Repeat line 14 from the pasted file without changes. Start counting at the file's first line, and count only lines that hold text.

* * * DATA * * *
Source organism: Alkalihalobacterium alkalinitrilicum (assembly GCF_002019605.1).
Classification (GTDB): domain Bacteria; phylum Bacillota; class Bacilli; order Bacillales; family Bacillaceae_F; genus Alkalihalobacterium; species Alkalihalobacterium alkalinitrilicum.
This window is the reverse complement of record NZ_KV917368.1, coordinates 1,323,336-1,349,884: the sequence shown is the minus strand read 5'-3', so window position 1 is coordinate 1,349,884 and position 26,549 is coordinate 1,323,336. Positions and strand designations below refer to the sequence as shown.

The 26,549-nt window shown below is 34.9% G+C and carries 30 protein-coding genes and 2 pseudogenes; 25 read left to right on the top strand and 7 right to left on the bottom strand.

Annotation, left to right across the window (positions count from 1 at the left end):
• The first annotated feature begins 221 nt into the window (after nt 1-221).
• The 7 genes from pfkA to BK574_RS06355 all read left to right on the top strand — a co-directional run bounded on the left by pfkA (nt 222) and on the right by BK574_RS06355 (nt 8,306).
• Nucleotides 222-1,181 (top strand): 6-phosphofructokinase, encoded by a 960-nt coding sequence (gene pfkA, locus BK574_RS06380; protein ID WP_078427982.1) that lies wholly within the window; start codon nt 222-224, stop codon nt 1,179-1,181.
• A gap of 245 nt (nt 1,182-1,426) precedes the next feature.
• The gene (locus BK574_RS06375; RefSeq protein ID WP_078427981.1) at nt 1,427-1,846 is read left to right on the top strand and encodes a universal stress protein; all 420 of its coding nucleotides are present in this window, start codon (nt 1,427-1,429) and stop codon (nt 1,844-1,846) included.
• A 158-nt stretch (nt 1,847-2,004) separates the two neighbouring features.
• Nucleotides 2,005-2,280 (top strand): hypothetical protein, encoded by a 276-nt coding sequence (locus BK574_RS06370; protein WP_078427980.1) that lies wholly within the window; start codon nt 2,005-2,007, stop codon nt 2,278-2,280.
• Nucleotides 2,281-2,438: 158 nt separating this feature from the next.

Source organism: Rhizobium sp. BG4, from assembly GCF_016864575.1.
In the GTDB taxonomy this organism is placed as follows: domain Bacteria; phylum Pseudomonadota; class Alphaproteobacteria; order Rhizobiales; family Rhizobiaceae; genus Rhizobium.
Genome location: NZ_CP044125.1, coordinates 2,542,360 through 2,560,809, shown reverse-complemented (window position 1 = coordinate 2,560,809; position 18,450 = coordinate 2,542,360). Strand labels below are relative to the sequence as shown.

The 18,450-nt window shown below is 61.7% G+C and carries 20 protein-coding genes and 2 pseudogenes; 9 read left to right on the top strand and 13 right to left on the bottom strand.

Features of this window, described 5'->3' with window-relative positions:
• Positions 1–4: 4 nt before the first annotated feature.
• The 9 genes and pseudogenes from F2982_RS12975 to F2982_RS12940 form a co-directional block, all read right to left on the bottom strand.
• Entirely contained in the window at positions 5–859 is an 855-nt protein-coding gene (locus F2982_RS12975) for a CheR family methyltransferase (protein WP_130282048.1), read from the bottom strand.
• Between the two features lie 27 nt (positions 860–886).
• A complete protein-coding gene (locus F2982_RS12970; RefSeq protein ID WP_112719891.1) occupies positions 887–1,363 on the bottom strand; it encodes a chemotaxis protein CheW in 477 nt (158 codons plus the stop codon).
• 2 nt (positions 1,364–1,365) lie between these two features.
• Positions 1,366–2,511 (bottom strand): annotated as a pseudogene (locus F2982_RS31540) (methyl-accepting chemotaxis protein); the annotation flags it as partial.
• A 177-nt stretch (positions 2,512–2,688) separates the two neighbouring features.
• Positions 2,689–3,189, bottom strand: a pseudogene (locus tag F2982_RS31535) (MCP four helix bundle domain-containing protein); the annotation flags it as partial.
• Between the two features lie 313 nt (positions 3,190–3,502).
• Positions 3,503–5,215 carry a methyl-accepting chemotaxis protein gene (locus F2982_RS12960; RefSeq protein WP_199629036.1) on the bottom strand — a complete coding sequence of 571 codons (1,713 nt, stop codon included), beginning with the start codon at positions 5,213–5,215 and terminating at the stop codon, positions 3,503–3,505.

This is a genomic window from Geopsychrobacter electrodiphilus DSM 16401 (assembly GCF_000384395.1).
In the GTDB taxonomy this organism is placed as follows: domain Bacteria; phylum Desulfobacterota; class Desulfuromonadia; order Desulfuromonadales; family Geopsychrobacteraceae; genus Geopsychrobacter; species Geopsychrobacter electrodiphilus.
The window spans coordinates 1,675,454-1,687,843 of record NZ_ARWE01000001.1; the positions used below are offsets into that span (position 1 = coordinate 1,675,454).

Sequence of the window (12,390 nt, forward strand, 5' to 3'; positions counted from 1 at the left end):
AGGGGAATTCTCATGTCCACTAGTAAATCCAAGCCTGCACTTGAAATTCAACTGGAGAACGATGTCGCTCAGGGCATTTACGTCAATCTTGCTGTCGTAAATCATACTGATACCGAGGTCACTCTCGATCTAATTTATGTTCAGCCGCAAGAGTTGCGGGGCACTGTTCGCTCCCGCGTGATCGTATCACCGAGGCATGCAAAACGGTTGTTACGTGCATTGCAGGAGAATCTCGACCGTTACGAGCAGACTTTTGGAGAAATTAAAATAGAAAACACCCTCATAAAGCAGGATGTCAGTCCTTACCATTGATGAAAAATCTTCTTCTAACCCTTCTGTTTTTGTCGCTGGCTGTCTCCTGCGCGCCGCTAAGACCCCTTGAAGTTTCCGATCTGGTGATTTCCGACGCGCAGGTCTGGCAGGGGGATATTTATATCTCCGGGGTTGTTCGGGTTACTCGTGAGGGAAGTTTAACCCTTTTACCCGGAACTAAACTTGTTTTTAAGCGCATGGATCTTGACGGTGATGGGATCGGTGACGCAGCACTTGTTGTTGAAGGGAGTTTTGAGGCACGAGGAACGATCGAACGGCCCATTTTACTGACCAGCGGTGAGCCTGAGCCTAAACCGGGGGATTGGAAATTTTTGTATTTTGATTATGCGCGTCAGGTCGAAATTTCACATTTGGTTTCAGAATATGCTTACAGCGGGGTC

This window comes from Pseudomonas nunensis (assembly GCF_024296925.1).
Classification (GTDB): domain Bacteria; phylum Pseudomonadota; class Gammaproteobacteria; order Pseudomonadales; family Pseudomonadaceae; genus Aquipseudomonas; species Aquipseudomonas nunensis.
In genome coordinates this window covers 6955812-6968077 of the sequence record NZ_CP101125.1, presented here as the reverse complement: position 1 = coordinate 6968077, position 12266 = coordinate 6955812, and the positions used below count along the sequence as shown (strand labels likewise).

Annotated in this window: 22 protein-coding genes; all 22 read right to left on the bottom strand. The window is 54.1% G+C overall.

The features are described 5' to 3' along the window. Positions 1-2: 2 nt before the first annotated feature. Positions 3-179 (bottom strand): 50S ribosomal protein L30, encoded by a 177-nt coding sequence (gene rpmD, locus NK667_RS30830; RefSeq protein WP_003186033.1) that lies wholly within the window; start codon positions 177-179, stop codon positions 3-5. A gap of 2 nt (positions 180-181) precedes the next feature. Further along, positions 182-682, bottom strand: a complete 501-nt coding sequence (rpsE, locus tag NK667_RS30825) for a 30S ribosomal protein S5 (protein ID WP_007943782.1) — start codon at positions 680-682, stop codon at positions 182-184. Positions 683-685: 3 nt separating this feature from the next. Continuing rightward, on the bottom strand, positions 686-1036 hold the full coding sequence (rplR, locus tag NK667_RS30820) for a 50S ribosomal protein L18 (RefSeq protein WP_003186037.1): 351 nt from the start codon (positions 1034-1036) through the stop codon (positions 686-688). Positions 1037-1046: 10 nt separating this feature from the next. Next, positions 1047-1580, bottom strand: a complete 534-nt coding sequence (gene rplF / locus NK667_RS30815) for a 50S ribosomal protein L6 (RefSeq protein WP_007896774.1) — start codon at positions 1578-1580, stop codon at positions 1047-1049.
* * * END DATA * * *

Source organism: Rhizobium sp. BG4, from assembly GCF_016864575.1.